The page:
The intelligence community and American law enforcement officials are none too happy with Apple, The New York Times reports.
With the release of the iPhone 6 and 6 Plus and iOS 8, Apple has provided customers with a phone that encrypts emails, pictures and contacts based on a complex mathematical algorithm that uses a code unique to the phone's owner, something that Apple says it does not have access to.
The result, the company is essentially saying, is that if Apple is sent a court order demanding that the contents of an iPhone 6 be provided to intelligence agencies or law enforcement, it will turn over gibberish, along with a note saying that to decode the phone’s emails, contacts and photos, investigators will have to break the code or get the code from the phone’s owner.
Breaking the code, according to an Apple technical guide, could take “more than 5 1/2 years to try all combinations of a six-character alphanumeric passcode with lowercase letters and numbers.” (Computer security experts question that figure, because Apple does not fully realize how quickly the N.S.A. supercomputers can crack codes.)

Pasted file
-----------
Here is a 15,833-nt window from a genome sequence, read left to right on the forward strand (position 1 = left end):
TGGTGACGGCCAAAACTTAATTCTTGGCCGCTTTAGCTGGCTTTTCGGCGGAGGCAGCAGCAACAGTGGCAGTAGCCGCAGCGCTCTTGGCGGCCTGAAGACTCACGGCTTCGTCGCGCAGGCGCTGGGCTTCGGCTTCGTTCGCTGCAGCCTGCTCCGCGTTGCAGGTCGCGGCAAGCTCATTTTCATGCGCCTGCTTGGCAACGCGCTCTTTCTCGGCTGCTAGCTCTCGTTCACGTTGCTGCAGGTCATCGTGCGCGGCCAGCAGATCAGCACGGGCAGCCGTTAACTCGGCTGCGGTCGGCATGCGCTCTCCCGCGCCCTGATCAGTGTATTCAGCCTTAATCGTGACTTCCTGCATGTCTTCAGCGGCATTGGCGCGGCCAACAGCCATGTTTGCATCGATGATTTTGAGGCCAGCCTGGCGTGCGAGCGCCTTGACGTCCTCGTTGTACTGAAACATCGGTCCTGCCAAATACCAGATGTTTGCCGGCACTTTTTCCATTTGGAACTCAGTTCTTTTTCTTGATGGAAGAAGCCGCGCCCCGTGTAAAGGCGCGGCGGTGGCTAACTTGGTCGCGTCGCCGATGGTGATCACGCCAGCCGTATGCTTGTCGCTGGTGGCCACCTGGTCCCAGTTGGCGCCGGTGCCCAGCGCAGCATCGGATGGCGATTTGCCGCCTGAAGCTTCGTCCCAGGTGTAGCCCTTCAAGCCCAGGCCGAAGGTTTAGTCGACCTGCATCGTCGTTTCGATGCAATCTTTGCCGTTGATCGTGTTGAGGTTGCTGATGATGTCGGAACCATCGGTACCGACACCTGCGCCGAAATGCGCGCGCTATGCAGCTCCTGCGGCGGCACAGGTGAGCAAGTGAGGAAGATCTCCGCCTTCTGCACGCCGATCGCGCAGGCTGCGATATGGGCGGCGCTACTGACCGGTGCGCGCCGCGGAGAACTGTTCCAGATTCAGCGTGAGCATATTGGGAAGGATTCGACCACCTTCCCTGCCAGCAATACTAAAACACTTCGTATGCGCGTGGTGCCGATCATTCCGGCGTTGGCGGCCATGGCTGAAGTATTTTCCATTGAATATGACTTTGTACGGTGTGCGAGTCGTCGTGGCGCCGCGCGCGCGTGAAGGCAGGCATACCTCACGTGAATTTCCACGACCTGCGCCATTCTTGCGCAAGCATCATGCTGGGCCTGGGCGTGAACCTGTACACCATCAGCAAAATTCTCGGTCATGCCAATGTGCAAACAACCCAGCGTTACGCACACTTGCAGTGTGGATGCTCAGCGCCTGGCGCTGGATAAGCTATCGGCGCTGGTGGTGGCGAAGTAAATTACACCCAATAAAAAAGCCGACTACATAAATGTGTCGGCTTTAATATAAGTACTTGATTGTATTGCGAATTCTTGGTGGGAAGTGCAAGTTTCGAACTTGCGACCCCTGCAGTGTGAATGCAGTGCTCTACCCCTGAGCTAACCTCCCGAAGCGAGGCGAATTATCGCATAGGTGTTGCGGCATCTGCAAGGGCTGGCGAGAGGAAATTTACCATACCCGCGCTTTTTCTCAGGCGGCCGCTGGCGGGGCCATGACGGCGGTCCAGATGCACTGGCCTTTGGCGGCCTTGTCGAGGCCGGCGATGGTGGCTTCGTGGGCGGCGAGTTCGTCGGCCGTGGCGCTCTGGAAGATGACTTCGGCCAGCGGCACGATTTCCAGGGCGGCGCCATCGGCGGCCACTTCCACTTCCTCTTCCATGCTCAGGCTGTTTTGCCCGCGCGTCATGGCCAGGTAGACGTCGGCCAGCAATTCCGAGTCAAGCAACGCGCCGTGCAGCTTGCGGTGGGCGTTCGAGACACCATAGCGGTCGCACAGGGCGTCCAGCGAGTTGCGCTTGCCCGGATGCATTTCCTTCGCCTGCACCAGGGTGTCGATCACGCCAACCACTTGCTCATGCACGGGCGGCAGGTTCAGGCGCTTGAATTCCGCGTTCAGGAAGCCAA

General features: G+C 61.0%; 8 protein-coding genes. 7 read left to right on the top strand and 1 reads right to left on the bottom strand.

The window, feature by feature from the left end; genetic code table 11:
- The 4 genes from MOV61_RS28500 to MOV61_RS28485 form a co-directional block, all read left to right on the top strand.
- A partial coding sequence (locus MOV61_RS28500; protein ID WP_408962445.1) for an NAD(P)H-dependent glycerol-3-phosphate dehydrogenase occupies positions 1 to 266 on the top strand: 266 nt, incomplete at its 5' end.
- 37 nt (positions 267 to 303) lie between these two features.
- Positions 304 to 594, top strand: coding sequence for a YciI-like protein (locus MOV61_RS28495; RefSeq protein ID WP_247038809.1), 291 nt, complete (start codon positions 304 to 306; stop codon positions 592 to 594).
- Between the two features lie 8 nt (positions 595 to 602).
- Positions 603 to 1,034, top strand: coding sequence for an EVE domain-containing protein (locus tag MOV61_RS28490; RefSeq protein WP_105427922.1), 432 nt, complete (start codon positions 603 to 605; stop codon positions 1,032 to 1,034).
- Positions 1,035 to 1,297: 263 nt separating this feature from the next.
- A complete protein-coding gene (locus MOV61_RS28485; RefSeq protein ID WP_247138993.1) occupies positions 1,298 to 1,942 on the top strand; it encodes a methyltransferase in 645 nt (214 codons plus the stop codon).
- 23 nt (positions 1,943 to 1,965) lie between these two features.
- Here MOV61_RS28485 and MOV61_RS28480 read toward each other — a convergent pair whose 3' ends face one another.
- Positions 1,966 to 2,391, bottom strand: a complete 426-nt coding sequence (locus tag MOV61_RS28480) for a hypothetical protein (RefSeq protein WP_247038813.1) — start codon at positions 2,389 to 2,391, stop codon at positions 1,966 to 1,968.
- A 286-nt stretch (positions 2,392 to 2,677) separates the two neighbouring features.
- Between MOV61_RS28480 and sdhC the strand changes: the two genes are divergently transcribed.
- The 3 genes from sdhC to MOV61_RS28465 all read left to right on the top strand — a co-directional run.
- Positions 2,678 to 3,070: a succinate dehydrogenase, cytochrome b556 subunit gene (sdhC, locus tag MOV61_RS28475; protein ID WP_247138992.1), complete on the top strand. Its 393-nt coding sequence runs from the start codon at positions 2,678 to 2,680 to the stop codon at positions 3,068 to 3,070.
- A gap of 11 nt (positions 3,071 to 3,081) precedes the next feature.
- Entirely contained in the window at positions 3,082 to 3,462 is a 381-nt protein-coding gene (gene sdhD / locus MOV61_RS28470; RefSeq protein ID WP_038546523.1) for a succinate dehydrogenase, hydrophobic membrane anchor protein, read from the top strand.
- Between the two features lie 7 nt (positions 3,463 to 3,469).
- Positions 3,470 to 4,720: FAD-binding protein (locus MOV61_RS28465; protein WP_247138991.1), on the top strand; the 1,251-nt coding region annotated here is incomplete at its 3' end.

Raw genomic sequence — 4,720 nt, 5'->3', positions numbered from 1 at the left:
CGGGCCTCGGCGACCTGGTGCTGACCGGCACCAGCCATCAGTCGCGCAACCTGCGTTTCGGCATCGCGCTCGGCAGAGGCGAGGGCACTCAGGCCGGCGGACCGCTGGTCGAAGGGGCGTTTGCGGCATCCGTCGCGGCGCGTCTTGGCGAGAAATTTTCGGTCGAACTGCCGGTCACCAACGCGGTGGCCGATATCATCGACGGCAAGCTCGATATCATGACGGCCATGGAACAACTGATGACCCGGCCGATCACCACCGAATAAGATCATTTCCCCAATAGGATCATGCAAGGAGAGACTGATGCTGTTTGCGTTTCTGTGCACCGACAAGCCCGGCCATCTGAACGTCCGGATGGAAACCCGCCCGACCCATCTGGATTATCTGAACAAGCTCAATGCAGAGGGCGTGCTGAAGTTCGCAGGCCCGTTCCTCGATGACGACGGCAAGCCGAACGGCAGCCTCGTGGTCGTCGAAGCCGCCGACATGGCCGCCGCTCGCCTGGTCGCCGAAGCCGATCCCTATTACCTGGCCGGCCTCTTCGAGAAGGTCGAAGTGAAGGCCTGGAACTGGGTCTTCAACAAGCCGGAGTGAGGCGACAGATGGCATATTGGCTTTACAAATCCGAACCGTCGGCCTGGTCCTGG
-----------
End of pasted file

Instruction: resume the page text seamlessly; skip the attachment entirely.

“What concerns me about this is companies marketing something expressly to allow people to hold themselves beyond the law," said F.B.I Director James B. Comey at a Thursday news conference.
Needless to say, some Americans are happy about the potential.
All hail the Apple iPhone 6 and it's new encryption technology - buah bye NSA— Lance Gordon (@LGordonPoker) September 27, 2014
Others, however, are quite skeptical.
"Are you worried about the #NSA? Are you ignorant of how surveillance and encryption work? The iPhone 6 is the device for you!"— Dirk Starchaser (@wecanwait) September 27, 2014
This article is from the archive of our partner The Wire.
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